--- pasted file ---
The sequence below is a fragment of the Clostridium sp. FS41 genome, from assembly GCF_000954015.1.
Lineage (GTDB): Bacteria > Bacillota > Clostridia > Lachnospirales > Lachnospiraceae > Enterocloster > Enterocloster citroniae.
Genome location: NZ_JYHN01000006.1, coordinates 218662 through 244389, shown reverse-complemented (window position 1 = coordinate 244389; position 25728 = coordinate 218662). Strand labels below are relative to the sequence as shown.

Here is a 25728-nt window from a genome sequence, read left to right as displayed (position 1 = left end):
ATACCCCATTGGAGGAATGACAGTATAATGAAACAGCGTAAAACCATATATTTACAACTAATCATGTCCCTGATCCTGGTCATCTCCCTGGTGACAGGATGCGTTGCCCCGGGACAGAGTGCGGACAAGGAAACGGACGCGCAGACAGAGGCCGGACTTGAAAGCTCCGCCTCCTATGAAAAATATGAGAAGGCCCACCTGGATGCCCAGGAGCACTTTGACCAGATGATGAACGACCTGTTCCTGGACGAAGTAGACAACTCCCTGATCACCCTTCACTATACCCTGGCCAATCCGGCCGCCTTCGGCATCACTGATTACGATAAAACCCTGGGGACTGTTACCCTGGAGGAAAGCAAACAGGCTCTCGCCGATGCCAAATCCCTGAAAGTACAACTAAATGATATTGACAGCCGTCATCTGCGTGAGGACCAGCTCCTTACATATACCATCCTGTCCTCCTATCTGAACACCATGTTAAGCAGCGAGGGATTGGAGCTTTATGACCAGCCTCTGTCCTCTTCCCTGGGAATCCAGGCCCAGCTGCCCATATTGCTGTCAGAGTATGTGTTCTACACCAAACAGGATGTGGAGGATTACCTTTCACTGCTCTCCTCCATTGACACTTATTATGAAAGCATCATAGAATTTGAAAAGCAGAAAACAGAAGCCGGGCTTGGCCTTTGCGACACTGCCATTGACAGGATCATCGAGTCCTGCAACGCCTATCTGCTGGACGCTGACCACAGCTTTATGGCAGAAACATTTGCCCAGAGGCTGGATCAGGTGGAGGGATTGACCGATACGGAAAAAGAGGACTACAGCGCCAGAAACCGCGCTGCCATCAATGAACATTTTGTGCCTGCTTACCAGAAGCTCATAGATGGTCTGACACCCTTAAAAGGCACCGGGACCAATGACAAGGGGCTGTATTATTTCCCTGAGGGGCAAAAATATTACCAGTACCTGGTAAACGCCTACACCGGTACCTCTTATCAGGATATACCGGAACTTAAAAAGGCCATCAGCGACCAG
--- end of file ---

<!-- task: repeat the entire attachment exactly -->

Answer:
The sequence below is a fragment of the Clostridium sp. FS41 genome, from assembly GCF_000954015.1.
Lineage (GTDB): Bacteria > Bacillota > Clostridia > Lachnospirales > Lachnospiraceae > Enterocloster > Enterocloster citroniae.
Genome location: NZ_JYHN01000006.1, coordinates 218662 through 244389, shown reverse-complemented (window position 1 = coordinate 244389; position 25728 = coordinate 218662). Strand labels below are relative to the sequence as shown.

Here is a 25728-nt window from a genome sequence, read left to right as displayed (position 1 = left end):
ATACCCCATTGGAGGAATGACAGTATAATGAAACAGCGTAAAACCATATATTTACAACTAATCATGTCCCTGATCCTGGTCATCTCCCTGGTGACAGGATGCGTTGCCCCGGGACAGAGTGCGGACAAGGAAACGGACGCGCAGACAGAGGCCGGACTTGAAAGCTCCGCCTCCTATGAAAAATATGAGAAGGCCCACCTGGATGCCCAGGAGCACTTTGACCAGATGATGAACGACCTGTTCCTGGACGAAGTAGACAACTCCCTGATCACCCTTCACTATACCCTGGCCAATCCGGCCGCCTTCGGCATCACTGATTACGATAAAACCCTGGGGACTGTTACCCTGGAGGAAAGCAAACAGGCTCTCGCCGATGCCAAATCCCTGAAAGTACAACTAAATGATATTGACAGCCGTCATCTGCGTGAGGACCAGCTCCTTACATATACCATCCTGTCCTCCTATCTGAACACCATGTTAAGCAGCGAGGGATTGGAGCTTTATGACCAGCCTCTGTCCTCTTCCCTGGGAATCCAGGCCCAGCTGCCCATATTGCTGTCAGAGTATGTGTTCTACACCAAACAGGATGTGGAGGATTACCTTTCACTGCTCTCCTCCATTGACACTTATTATGAAAGCATCATAGAATTTGAAAAGCAGAAAACAGAAGCCGGGCTTGGCCTTTGCGACACTGCCATTGACAGGATCATCGAGTCCTGCAACGCCTATCTGCTGGACGCTGACCACAGCTTTATGGCAGAAACATTTGCCCAGAGGCTGGATCAGGTGGAGGGATTGACCGATACGGAAAAAGAGGACTACAGCGCCAGAAACCGCGCTGCCATCAATGAACATTTTGTGCCTGCTTACCAGAAGCTCATAGATGGTCTGACACCCTTAAAAGGCACCGGGACCAATGACAAGGGGCTGTATTATTTCCCTGAGGGGCAAAAATATTACCAGTACCTGGTAAACGCCTACACCGGTACCTCTTATCAGGATATACCGGAACTTAAAAAGGCCATCAGCGACCAG